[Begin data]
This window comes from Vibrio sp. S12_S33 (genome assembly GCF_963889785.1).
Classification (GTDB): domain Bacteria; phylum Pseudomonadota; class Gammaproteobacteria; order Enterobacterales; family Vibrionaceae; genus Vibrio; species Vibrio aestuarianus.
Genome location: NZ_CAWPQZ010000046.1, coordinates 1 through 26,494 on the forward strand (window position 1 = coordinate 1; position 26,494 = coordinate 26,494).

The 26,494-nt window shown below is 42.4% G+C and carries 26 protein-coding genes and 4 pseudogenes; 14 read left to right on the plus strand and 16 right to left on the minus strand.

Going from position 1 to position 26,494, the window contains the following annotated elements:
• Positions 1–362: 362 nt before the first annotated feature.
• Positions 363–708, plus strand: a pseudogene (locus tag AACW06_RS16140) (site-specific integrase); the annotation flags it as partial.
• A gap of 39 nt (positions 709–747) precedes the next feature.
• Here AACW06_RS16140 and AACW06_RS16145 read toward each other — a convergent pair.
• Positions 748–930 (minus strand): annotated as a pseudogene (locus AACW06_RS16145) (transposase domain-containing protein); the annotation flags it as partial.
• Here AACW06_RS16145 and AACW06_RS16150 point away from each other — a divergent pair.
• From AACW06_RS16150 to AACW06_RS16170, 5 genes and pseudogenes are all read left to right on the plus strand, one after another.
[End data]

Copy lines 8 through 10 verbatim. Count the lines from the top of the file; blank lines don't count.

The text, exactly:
• A gap of 39 nt (positions 709–747) precedes the next feature.
• Here AACW06_RS16140 and AACW06_RS16145 read toward each other — a convergent pair.
• Positions 748–930 (minus strand): annotated as a pseudogene (locus AACW06_RS16145) (transposase domain-containing protein); the annotation flags it as partial.